The amazon-ification of car buying

With the shopping world now online, it is likely that your next car will be bought or sold via an online auto retailer. The trend has been amplified by the pandemic, but was already in the works years before. Learn about this trend and how to capitalize on it:

Odds are you will buy your next car online (and probably an electric one)…

As you know, technology is cornerstone to modern life from EV to online shopping. Your car might have a touchscreen, you might even have bought it online (or if not this one, then the next one), and eventually it will drive itself. The current EV trend plays an important role in the online car retailing space because this is where a large chunk of the demand is taking life.

Online car shops will continue being market makers, recyclers and liquidity enhancers as consumers begin selling off their gasoline cars (online), to buy EV cars (online). Carvana for example, is powering the trend of upcycling cars with the potential to recirculate more than 600,000 vehicles.

While new cars are still sold primarily by incumbent carmakers, and their dealer networks, buying used cars is what companies like Carvana are going after, and business is good. These car-tech companies have made it very easy to buy a vehicle online, and you can do it from your phone now. KPMG research shows that more than 60% of people show a preference for online shopping and that 56% of people search for their next vehicle online, and not at a dealership.

 

Are automakers selling online?

Tesla is showing the world that automakers can succeed in direct-to-consumer sales now. Other established brands with dealer networks are now edging into direct sales with subscription programs and going online as shown below. As dealerships die off, there will be a consolidation within the dealer network with less players and more online selling and buying.

The graph has two stacked blue columns; the column on the left hand side are new cars sold, while the right hand side are old cars sold. Incumbent automakers now have an opportunity to work with dealers to improve both the customer’s experience and dealer economics, but they are clearly moving online.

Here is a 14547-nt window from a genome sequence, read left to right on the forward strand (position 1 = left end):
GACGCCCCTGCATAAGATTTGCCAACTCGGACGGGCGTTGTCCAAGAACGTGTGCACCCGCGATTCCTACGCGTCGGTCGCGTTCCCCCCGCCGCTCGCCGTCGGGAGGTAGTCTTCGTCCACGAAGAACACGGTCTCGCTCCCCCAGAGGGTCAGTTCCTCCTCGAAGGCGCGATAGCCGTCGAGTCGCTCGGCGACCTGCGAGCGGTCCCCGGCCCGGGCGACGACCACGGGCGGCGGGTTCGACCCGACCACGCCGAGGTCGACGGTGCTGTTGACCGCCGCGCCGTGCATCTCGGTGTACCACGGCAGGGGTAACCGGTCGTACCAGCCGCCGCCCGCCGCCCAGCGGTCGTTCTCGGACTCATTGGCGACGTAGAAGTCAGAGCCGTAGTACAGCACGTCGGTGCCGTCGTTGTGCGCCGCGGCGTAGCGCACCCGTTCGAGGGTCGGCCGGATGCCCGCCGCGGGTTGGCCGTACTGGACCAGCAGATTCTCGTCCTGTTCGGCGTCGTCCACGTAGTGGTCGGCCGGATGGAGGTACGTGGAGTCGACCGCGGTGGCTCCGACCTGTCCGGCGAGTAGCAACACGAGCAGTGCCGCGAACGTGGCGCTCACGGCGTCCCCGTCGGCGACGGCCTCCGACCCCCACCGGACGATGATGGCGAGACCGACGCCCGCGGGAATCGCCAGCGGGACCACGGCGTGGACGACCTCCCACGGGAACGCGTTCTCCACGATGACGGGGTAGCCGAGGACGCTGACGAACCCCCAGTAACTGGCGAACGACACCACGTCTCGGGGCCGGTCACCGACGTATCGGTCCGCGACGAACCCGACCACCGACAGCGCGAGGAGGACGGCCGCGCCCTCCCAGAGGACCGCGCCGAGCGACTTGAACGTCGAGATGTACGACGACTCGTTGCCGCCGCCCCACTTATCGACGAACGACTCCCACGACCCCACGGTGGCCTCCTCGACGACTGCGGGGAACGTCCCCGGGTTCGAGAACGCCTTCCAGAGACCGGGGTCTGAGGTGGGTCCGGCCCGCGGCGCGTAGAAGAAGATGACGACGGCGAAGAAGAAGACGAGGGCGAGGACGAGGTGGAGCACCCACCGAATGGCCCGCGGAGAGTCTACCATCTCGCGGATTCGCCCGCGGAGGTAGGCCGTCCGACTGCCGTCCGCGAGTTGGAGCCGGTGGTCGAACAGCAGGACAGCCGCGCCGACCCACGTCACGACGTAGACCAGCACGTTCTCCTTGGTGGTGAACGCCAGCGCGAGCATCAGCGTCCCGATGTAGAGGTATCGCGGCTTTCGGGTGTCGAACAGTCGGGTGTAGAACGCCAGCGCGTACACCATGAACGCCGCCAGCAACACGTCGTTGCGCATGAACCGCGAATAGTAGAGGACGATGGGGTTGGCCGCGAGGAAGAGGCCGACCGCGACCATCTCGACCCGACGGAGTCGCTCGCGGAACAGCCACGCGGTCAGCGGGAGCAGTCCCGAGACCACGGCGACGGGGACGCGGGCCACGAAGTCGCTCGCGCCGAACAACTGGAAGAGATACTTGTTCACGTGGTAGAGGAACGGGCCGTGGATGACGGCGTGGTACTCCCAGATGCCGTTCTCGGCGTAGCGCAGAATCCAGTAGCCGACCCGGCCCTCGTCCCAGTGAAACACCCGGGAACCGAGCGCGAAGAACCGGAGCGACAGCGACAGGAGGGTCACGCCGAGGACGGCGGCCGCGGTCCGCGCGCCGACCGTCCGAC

Figure 1: major car dealers selling increasingly through online infrastructures

The online car selling business tailwinds:

Stimulus checks

According to a U.S. census survey, households are using their stimulus money for a variety of purposes, but vehicle payments is high up on the list as showcased in the graph below. This ranking shows how much cars are central to people’s lives, and how much the stimulus will boost auto related payments, sales and more. It is hard to deny that money is not flowing into the auto industry right now, and all this as we enter the Spring, a period well known for increased car sales according to industry experts.

Figure 2: where the stimulus package is going and how the used car business can benefit

End of lockdowns

The problem with lockdowns is that people have limited mobility. Rid the world of lockdowns and unlock the next auto industry cycle. According to an article by McKinsey however, buyers will be looking for deals coming out of the pandemic. The buying process will involve an online component whether to search or complete a purchase going forward so dealers will need to continue building and expanding remote selling infrastructures.

So far only 14% of dealership websites allow people to sell their cars through their company’s website and 22% of dealerships allow buying. These numbers clearly indicate that dealerships are going to lose out on the next wave to the benefit of already established online car sellers explored further below.

Suburban life-style, or general homeownership momentum

Zillow’s recent research indicates, contrary to popular belief, that there is just as much growth in the urban housing market as there is in the suburban one. Though suburban housing markets have seen extra attention this year as people exit expensive cities like San Francisco, Zillow believes this trend was already underway before the pandemic.